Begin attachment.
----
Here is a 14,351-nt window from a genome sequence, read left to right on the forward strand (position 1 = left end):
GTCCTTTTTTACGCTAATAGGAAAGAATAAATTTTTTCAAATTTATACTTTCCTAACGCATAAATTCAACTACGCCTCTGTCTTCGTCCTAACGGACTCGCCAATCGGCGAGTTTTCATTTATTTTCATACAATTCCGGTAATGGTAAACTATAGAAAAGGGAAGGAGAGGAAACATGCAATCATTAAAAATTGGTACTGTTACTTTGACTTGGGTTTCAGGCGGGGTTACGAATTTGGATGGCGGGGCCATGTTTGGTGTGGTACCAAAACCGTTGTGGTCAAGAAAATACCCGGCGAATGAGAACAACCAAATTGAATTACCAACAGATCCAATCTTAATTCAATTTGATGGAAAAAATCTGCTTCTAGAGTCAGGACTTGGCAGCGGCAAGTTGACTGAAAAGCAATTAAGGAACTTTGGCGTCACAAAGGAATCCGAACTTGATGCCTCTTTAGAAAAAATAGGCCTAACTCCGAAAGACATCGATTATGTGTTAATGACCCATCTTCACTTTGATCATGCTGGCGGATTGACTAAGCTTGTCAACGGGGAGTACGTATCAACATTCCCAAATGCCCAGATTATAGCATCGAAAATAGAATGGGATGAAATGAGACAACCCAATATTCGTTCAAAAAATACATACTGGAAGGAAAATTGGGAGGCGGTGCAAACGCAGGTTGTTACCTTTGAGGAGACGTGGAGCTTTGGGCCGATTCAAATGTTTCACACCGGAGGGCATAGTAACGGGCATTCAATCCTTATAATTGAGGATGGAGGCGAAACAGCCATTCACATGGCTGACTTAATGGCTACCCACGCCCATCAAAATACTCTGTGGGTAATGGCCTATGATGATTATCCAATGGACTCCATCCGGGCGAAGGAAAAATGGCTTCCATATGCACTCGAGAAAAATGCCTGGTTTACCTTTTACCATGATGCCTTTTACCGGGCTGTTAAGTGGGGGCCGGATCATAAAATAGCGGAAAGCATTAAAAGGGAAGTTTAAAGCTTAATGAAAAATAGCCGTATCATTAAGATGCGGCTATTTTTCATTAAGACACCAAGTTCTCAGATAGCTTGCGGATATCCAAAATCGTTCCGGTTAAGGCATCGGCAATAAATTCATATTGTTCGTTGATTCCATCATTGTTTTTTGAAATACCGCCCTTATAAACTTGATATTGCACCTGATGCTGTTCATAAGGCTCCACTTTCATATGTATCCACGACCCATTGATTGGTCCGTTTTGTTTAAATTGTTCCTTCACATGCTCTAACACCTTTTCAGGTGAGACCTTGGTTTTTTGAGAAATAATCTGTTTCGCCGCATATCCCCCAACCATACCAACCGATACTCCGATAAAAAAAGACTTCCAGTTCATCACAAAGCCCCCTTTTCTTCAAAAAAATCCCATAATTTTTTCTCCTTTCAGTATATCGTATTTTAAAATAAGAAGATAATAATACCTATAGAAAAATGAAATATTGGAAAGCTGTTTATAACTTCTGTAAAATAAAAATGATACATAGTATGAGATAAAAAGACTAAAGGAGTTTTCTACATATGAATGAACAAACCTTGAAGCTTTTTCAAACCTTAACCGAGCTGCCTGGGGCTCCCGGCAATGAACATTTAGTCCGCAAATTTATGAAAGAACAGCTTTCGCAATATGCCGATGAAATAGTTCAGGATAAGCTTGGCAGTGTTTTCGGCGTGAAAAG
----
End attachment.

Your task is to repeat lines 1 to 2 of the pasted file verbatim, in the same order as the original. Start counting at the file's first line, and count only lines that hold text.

Here is a 14,351-nt window from a genome sequence, read left to right on the forward strand (position 1 = left end):
GTCCTTTTTTACGCTAATAGGAAAGAATAAATTTTTTCAAATTTATACTTTCCTAACGCATAAATTCAACTACGCCTCTGTCTTCGTCCTAACGGACTCGCCAATCGGCGAGTTTTCATTTATTTTCATACAATTCCGGTAATGGTAAACTATAGAAAAGGGAAGGAGAGGAAACATGCAATCATTAAAAATTGGTACTGTTACTTTGACTTGGGTTTCAGGCGGGGTTACGAATTTGGATGGCGGGGCCATGTTTGGTGTGGTACCAAAACCGTTGTGGTCAAGAAAATACCCGGCGAATGAGAACAACCAAATTGAATTACCAACAGATCCAATCTTAATTCAATTTGATGGAAAAAATCTGCTTCTAGAGTCAGGACTTGGCAGCGGCAAGTTGACTGAAAAGCAATTAAGGAACTTTGGCGTCACAAAGGAATCCGAACTTGATGCCTCTTTAGAAAAAATAGGCCTAACTCCGAAAGACATCGATTATGTGTTAATGACCCATCTTCACTTTGATCATGCTGGCGGATTGACTAAGCTTGTCAACGGGGAGTACGTATCAACATTCCCAAATGCCCAGATTATAGCATCGAAAATAGAATGGGATGAAATGAGACAACCCAATATTCGTTCAAAAAATACATACTGGAAGGAAAATTGGGAGGCGGTGCAAACGCAGGTTGTTACCTTTGAGGAGACGTGGAGCTTTGGGCCGATTCAAATGTTTCACACCGGAGGGCATAGTAACGGGCATTCAATCCTTATAATTGAGGATGGAGGCGAAACAGCCATTCACATGGCTGACTTAATGGCTACCCACGCCCATCAAAATACTCTGTGGGTAATGGCCTATGATGATTATCCAATGGACTCCATCCGGGCGAAGGAAAAATGGCTTCCATATGCACTCGAGAAAAATGCCTGGTTTACCTTTTACCATGATGCCTTTTACCGGGCTGTTAAGTGGGGGCCGGATCATAAAATAGCGGAAAGCATTAAAAGGGAAGTTTAAAGCTTAATGAAAAATAGCCGTATCATTAAGATGCGGCTATTTTTCATTAAGACACCAAGTTCTCAGATAGCTTGCGGATATCCAAAATCGTTCCGGTTAAGGCATCGGCAATAAATTCATATTGTTCGTTGATTCCATCATTGTTTTTTGAAATACCGCCCTTATAAACTTGATATTGCACCTGATGCTGTTCATAAGGCTCCACTTTCATATGTATCCACGACCCATTGATTGGTCCGTTTTGTTTAAATTGTTCCTTCACATGCTCTAACACCTTTTCAGGTGAGACCTTGGTTTTTTGAGAAATAATCTGTTTCGCCGCATATCCCCCAACCATACCAACCGATACTCCGATAAAAAAAGACTTCCAGTTCATCACAAAGCCCCCTTTTCTTCAAAAAAATCCCATAATTTTTTCTCCTTTCAGTATATCGTATTTTAAAATAAGAAGATAATAATACCTATAGAAAAATGAAATATTGGAAAGCTGTTTATAACTTCTGTAAAATAAAAATGATACATAGTATGAGATAAAAAGACTAAAGGAGTTTTCTACATATGAATGAACAAACCTTGAAGCTTTTTCAAACCTTAACCGAGCTGCCTGGGGCTCCCGGCAATGAACATTTAGTCCGCAAATTTATGAAAGAACAGCTTTCGCAATATGCCGATGAAATAGTTCAGGATAAGCTTGGCAGTGTTTTCGGCGTGAAAAG